It is an inescapable reality that fossil fuels will continue to be an important part of the energy mix for decades to come.
UK government spokesperson, April 2008
Our present happy progressive condition is a thing of limited duration.
William Stanley Jevons, 1865
We explored in the last three chapters the main technologies and lifestyle changes for reducing power consumption. We found that we could halve the power consumption of transport (and de-fossilize it) by switching to electric vehicles. We found that we could shrink the power consumption of heating even more (and de-fossilize it) by insulating all buildings better and using electric heat pumps instead of fossil fuels. So yes, we can reduce consumption. But still, matching even this reduced consumption with power from Britain's own renewables looks very challenging (figure 18.7, p109). It's time to discuss non-renewable options for power production.
Take the known reserves of fossil fuels, which are overwhelmingly coal: 1600 Gt of coal. Share them equally between six billion people, and burn them "sustainably" What do we mean if we talk about using up a finite resource "sustainably"? Here's the arbitrary definition I'll use: the burn-rate is "sustainable" if the resources would last 1000 years. A ton of coal delivers 8000kWh of chemical energy, so 1600Gt of coal shared between 6 billion people over 1000 years works out to a power of 6 kWh per day per person. A standard coal power station would turn this chemical power into electricity with an efficiency of about 37% - that means about 2.2 kWh(e) per day per person. If we care about the climate, however, then presumably we would not use a standard power station. Rather, we would go for "clean coal," also known as "coal with carbon capture and storage"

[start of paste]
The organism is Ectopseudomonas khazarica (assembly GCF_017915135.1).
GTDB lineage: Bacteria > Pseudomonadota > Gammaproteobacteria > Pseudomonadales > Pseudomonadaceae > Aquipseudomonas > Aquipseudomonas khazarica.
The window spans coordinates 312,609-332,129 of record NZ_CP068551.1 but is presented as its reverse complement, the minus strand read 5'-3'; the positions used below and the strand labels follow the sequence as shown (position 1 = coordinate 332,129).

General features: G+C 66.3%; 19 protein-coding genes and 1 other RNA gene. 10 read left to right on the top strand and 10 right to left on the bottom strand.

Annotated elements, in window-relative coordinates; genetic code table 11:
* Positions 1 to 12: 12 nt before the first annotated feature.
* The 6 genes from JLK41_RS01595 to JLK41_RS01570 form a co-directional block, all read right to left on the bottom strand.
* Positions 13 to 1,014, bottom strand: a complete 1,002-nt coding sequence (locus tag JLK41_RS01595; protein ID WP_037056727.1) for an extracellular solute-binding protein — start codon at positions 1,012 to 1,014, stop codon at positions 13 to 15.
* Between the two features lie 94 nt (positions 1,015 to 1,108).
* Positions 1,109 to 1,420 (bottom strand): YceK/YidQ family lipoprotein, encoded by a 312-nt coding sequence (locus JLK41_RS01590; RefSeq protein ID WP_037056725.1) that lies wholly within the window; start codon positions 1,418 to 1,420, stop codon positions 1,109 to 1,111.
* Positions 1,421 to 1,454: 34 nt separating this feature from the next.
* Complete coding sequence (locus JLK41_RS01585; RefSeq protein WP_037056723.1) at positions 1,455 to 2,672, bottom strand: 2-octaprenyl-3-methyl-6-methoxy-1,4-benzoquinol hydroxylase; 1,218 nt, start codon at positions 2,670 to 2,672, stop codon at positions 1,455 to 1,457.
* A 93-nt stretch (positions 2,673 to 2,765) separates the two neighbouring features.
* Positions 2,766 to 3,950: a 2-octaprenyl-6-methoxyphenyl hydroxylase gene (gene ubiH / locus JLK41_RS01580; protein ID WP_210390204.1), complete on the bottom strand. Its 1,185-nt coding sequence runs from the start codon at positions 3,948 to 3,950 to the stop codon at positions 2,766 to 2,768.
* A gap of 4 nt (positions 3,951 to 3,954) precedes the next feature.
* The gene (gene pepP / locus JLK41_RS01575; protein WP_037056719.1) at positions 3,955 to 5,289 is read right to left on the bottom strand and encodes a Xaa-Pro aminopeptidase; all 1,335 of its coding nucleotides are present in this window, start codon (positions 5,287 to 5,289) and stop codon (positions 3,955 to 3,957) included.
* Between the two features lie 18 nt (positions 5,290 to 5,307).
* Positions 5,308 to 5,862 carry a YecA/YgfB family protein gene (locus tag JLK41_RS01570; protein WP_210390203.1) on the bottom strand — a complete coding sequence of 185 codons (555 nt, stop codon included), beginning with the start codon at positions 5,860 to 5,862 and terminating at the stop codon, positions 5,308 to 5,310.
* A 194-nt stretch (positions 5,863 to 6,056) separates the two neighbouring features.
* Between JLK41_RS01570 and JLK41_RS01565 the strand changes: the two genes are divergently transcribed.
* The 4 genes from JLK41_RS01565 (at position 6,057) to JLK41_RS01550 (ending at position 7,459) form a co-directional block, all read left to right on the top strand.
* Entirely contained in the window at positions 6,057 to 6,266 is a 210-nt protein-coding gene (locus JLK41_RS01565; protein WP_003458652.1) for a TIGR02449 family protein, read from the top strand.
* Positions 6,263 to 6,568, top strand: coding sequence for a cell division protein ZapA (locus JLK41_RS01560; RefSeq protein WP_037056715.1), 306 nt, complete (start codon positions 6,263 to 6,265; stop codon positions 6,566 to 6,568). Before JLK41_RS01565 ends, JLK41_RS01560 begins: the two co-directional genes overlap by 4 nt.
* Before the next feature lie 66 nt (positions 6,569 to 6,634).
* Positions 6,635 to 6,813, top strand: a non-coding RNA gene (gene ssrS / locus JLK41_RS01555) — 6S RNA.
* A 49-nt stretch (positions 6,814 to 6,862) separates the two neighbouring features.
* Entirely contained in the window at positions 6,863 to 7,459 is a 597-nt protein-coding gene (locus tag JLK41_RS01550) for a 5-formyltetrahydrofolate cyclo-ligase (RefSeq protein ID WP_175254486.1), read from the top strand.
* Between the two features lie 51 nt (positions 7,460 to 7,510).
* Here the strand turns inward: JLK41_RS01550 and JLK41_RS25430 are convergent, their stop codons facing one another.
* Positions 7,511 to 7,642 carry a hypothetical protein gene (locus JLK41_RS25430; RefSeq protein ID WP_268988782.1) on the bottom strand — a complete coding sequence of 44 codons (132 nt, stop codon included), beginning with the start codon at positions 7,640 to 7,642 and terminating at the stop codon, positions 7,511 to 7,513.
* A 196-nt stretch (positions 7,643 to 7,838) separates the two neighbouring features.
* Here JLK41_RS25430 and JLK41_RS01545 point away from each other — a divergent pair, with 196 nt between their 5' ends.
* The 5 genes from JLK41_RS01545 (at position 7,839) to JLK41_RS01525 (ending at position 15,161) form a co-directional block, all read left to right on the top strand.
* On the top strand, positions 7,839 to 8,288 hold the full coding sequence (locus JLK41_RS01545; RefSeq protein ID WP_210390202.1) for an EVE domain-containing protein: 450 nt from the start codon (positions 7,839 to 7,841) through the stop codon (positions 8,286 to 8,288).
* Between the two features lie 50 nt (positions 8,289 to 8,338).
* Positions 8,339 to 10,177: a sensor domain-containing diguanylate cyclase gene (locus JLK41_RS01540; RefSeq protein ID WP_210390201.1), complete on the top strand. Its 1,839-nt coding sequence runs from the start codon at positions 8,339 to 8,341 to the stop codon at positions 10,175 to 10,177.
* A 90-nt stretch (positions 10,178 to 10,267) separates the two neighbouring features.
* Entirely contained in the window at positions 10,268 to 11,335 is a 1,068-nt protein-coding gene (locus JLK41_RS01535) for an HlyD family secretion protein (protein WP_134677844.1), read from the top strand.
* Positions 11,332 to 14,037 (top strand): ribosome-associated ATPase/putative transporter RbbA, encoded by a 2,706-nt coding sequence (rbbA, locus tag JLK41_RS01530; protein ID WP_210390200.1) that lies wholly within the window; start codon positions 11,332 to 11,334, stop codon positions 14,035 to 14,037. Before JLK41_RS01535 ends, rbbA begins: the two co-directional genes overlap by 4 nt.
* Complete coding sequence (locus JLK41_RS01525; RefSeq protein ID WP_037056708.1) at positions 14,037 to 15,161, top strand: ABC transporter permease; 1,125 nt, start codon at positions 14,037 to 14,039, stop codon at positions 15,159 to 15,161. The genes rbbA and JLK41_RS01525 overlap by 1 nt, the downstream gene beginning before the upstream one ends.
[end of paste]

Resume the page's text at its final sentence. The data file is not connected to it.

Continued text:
- an as-yet scarcely-implemented technology that sucks most of the carbon dioxide out of the chimney-flue gases and then shoves it down a hole in the ground. Cleaning up power station emissions in this way has a significant energy cost - it would reduce the delivered electricity by about 25%. So a "sustainable" use of known coal reserves would deliver only about 1.6kWh(e) per day per person.
We can compare this "sustainable" coal-burning rate - 1.6 Gt per year
- with the current global rate of coal consumption: 6.3 Gt per year, and rising.
What about the UK alone? Britain is estimated to have 7 Gt of coal left. OK, if we share 7Gt between 60 million people, we get 100 tons per person. If we want a 1000-year solution, this corresponds to 2.5 kWh per
Figure 23.2. "Sustainable fossil fuels.'
day per person. In a power station performing carbon capture and storage, this sustainable approach to UK coal would yield 0.7kWh(e) per day per person.
Our conclusion is clear: